"I watch him very closely, and I can see him look across the ice and want to get on that backhand, and throw a floater across there," Tortorella said. "Instead, it's late in a shift and he throws it in [the offensive zone] and changes. I was screaming at him that [it] was a great play, and I'm sure he's saying, 'Man, this guy's out of his mind. I just dumped the puck in.' But that's a great play for me, for him, to allow me to trust him more."

In the past two games, Milano has logged his most ice time since Oct. 17, when he played 14:59 in a 5-2 road win against the Winnipeg Jets. In 12 games after that one, prior to playing Calgary, he topped 10 minutes just two times.  

The longer Milano is on the ice, the more he gets a chance to show off his offensive skills - like he did against the Senators with a nice exit pass to Foligno for a 2-on-1 that led to a key insurance goal in the third period.

"I thought he played really well his last game," Tortorella said. "The play he makes on Nick's goal, keeps his patience in the corner, holds onto the puck, turns and drills a cross-ice pass … not too many players can do that. We're all intrigued by his offensive abilities. It's him making steps away from the puck [that matters most]. I think he's made some steps away [from the puck]. That's why he gets a chance to play in an offensive position."

HARRINGTON BIDING HIS TIME: Scott Harrington hasn't played in the month of November, and has played just two games for the Blue Jackets this season - logging a total of 15:41 ice time. Harrington would require waivers to be assigned to the Cleveland Monsters and get more playing time in the American Hockey League, and Columbus clearly doesn't want to risk losing him.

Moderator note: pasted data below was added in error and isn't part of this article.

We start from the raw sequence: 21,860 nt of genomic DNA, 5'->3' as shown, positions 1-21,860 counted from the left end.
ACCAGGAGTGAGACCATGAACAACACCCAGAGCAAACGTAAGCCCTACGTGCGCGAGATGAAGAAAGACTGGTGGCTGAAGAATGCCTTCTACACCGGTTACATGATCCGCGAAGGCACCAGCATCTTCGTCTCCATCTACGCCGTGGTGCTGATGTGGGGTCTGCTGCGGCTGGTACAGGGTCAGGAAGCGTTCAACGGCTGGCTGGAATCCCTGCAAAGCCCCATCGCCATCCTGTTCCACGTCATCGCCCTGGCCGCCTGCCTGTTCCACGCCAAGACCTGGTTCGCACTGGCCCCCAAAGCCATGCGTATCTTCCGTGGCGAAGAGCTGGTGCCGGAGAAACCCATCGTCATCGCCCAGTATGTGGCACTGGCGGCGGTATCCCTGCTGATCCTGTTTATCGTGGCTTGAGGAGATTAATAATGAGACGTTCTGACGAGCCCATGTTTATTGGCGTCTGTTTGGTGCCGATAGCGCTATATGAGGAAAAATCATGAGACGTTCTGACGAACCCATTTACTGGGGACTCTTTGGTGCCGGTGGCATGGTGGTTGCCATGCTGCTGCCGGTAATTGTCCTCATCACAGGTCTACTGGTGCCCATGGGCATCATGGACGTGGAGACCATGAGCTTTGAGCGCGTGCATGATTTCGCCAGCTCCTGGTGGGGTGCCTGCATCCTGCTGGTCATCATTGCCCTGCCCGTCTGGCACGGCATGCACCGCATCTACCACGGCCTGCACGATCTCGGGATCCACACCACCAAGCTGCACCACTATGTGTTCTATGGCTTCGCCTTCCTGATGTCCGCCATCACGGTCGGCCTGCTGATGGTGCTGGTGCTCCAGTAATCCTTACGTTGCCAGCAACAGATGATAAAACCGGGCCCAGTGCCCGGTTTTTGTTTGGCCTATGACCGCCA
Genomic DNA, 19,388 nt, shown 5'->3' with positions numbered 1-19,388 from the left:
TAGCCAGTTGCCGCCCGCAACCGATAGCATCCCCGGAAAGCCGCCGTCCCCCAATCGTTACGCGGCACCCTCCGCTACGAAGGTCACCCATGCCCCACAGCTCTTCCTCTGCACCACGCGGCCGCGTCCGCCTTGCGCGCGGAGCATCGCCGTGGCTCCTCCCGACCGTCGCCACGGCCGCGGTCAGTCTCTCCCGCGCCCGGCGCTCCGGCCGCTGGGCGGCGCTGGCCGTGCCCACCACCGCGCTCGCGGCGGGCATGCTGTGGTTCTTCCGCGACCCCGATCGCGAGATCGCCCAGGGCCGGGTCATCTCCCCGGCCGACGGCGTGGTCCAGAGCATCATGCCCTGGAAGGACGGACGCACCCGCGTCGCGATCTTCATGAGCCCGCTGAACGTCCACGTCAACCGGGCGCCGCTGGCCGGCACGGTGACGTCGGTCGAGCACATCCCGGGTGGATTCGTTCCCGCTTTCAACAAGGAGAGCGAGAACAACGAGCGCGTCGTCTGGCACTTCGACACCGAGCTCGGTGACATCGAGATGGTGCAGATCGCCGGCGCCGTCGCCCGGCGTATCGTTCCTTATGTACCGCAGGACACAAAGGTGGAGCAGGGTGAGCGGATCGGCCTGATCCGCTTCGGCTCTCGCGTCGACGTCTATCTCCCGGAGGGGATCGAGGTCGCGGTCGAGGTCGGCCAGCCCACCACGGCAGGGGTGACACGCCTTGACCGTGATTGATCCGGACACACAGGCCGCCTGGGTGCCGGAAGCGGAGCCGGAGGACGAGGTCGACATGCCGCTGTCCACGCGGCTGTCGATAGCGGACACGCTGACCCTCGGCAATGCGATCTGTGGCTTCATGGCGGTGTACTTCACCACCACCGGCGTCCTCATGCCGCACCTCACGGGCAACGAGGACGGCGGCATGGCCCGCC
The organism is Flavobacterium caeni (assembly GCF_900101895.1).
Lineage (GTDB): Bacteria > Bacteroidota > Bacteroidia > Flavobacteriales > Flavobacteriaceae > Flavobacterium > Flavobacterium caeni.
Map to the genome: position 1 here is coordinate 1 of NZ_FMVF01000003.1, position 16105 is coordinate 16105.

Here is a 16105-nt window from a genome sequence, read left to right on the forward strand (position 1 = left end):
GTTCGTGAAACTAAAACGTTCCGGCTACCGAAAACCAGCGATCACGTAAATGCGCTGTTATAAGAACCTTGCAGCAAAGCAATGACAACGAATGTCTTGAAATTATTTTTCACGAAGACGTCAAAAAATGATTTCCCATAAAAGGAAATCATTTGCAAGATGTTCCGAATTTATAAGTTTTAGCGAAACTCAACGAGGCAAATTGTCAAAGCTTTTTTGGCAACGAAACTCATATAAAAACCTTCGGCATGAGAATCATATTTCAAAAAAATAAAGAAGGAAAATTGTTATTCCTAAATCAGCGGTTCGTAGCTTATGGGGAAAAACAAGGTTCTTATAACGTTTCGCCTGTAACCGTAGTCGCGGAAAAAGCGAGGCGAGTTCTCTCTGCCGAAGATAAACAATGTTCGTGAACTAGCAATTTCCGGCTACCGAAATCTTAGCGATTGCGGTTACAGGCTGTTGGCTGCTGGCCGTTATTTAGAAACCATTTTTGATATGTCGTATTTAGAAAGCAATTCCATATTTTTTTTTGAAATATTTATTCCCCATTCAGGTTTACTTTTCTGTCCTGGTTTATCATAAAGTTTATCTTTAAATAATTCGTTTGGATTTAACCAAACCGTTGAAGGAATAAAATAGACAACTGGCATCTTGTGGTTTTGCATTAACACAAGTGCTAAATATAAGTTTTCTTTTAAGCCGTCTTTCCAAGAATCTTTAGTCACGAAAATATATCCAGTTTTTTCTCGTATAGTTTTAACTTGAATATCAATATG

As the Blue Jackets' seventh defenseman, he's usually a healthy scratch. Tortorella has noticed, and appreciated, the way the 24-year old is handling it.

"We're happy we have him," Tortorella said. "I know it's hard, but that's the way it is, and that's what I love about the guy. He has handled himself very well, in a couple of tough times, couple of tough years here where he just doesn't play much. But I have to make the decisions."

The Blue Jackets' top six defensemen are largely set in stone, which leaves no room for Harrington to play if Tortorella goes with a standard lineup. So, in between games he gives a strong effort in practices and works on individual skills with assistant Kenny McCudden - often as one of the only Jackets who skate in the morning on game days.

"There are other guys on the depth chart that are ahead of him, so he sits there, works hard [and] he's with [McCudden] all the time. We have directed Kenny in some of the things we'd like [Harrington] to work at when he's not playing, so he's in ready position. It's a lousy position, but 'Harry's' handled it very well. He's been a great pro."

'KORPI' STAYING SHARP: Backup goalie Joonas Korpisalo is thankful that Cleveland isn't far away from Columbus, which means he can get starts with the Cleveland Monsters on occasion to work on things in an actual game. Korpisalo has done it twice since Bobrovsky began his current run of seven consecutive starts, playing well each time.

Korpisalo did it most recently Saturday, when he made 20 saves in the Monsters' 3-2 loss to the Texas Stars at Quicken Loans Arena. The overall workload wasn't much, but he made several difficult saves.

"I think it's huge," Korpisalo said. "If I don't play here, at least there's a place where I can play. Otherwise, I would be sitting here for three weeks in a row, just practicing, and that's tough. I'm glad I can do it." 

CALVERT TRAVELS: Veteran forward Matt Calvert (upper body) made the trip to Montreal, as well. Calvert hasn't re-joined a full team practice yet, and is still on injured reserve. He isn't expected to play Tuesday.

Calvert sustained the injury Nov. 4, when he was hit hard in the neutral zone by Tampa Bay Lightning defenseman Dan Girardi. Calvert, who was placed on IR Nov. 6, was given a three-to-four week estimated timetable to return.